Winter 2016/2017 Update

Oh man. I was sick for like three months so I didn't get nearly as much done as I had hoped. I managed to do a write up for AMD's Ryzen 7 announcement, and Nintendo finally revealed more for their crazy new Switch console.

On the video side things got... interesting for me. I happened across a segment of YouTube that opens Pokémon cards and products. I became certifiably addicted to watching them. I ended up buying a bunch of stuff myself and started making videos too.

Microsoft also had the surprise announcement at the end of the year of Windows 10 x86 emulation on ARM. The implications of this are huge, and I talked about it in a video.

Finally, I started using Android phones last year. The experience has been... interesting, for sure. I went ahead and reviewed the Nexus 5X, talking about both my problems with Android and the hardware of the 5X.

Fall 2016 Update

As the year wraps up I manage to crank out some cool stuff.

On the writing side I wrote up a post for the Nintendo Switch announcement. More interestingly, I also recapped Microsoft's 2016 Windows 10 event where they announced the Surface Studio and Creators Update.

My first research article was about HDR technologies and ultimately how HDR televisions and screens have come about and what to look out for when looking to buy one.

Then as far as videos go I also did a video recap of the Windows 10 event.

I finally made a video review for the Band 2. I wish I made this much sooner than I had. I also kinda felt like I was just going through the motions as I was shooting it. But in the end I'm happy with how it turned out.

I also made a desktop computer this year. I bought a case that was highly recommended by many, and was really well reviewed. But I had a lot of issues with the NZXT S340, and ended up getting a different case. The problems I had with it weren't mentioned by anyone from what I saw, so I made a video review so that others could know about these potential problems.

Windows 10 is the future, and the future is almost here.

Finally, Microsoft is backpedaling from all of that Start screen tablet nonsense and are making Windows good again.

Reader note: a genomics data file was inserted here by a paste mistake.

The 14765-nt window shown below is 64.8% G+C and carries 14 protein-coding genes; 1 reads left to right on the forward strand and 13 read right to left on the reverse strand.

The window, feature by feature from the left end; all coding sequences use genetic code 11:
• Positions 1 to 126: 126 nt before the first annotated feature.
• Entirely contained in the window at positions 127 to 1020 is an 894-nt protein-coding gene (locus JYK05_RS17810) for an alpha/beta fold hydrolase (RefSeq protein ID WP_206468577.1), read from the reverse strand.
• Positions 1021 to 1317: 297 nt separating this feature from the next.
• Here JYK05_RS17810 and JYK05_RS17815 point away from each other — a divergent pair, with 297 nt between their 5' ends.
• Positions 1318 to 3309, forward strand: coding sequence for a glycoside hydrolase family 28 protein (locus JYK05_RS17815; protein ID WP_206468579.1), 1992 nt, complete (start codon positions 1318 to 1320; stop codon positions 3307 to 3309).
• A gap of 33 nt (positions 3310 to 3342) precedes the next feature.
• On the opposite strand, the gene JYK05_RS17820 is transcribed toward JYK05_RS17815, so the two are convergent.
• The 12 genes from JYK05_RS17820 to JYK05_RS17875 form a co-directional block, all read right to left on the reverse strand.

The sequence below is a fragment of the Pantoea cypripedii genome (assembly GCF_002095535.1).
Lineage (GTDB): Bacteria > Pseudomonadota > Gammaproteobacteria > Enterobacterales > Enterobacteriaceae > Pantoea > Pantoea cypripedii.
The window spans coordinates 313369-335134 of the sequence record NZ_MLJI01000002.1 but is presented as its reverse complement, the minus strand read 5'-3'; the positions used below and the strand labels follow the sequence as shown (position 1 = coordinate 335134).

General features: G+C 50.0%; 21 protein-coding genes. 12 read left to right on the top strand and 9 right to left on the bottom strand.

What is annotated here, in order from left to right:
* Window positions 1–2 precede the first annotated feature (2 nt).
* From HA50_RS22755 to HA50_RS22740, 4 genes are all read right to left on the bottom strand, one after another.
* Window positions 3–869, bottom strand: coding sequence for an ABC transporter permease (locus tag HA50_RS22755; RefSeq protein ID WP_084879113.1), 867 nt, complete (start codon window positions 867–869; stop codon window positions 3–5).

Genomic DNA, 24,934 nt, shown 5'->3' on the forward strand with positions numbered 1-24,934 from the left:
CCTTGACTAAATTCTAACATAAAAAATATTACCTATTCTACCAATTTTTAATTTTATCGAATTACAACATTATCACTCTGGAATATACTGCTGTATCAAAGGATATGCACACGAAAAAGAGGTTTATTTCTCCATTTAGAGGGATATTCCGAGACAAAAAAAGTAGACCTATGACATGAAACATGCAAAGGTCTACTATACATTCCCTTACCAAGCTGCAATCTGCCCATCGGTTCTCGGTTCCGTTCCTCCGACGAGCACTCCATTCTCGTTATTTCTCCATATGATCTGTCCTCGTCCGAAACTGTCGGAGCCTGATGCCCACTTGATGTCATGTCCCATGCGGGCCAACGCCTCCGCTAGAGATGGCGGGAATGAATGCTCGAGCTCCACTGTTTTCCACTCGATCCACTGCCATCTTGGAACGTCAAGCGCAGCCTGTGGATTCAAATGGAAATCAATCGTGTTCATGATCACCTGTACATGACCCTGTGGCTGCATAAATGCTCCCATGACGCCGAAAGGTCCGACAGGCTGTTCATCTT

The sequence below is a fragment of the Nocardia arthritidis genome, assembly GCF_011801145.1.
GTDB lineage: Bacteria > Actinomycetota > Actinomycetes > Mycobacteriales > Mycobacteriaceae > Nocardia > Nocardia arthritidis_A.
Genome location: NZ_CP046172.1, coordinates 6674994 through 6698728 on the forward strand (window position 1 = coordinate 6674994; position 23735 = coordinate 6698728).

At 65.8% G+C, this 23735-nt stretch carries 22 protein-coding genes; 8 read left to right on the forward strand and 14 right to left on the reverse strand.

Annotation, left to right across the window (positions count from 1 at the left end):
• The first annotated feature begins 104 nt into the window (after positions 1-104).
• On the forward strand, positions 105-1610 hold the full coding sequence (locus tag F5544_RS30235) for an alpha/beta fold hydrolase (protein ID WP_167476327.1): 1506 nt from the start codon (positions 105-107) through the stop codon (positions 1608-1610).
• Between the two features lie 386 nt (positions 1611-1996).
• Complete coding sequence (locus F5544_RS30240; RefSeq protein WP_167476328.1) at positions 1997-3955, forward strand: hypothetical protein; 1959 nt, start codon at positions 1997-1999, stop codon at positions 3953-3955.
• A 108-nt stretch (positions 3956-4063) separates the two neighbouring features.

That’s what it may seem like to the layman or someone that only uses Windows on a tradition desktop computer. But in actuality Windows 10 is a continuation of the work started in Windows 8. On the surface of Windows 8, Microsoft shoehorned the Windows Phone start screen and app model onto Windows proper. While improvements were made over time, it was implemented poorly and not well received.

However, under the hood of Windows 8 magic was happening. Microsoft continued to trim down the OS, and even made a version that runs on ARM chipsets. In a world where mobile devices are king, this was paramount. Windows was now capable of running on mobile devices and had a touch screen interface. This groundwork was necessary for what’s coming next.

Windows 10 is one OS. Everywhere. The same, on all devices.


Now, on a technical level that’s obviously not true. But from a functionality, user interface, and apps standpoint, it is. Windows 10 has true universal apps, and Windows will now simply scale to the screen size and inputs of the device it’s running on. It will even scale on the fly if the screen or inputs are changed. This is what Microsoft refers to as Continuum.

It’s more of a concept than anything else because what happens to the UI is different for every device. Let’s take a 2-in-1 device like the Surface for example. When the Type Cover is attached there is a trackpad and keyboard as input devices. But if the cover is flipped back or removed, the touchscreen becomes the only input. In Windows 8.1 this means nothing. In Windows 10 it can automatically switch to tablet mode. In this mode the new Start menu becomes full screen to look like Start screen, and all apps (which now run in windows on the desktop) will automatically open maximized.

Even Windows phones will be capable of transforming. With compatible hardware, phones can mirror the desktop to a screen and the phone’s Start screen becomes the Start menu on the second screen. Apps opened in this mode scale to the larger screen. They look and behave exactly as they would on any other computer running Windows 10. When you pair a Bluetooth mouse and keyboard to the phone it’ll be as if you’re using a real computer. But that’s the thing. You WILL be using a real computer, because every device running Windows 10 is a PC.

Phones and tablets now have the computational and graphical power to run complex apps, as well as run multiple apps at the same time. These phones and tablets are being more commonly used as a person’s only computer(s). The devices we carry around in our pockets and bags are treated as computers, so why should they be limited by a mobile only OS?

If Windows 8 blurred the line between PC and mobile, Windows 10 is like a magnificent wave crashing down and washing away that line.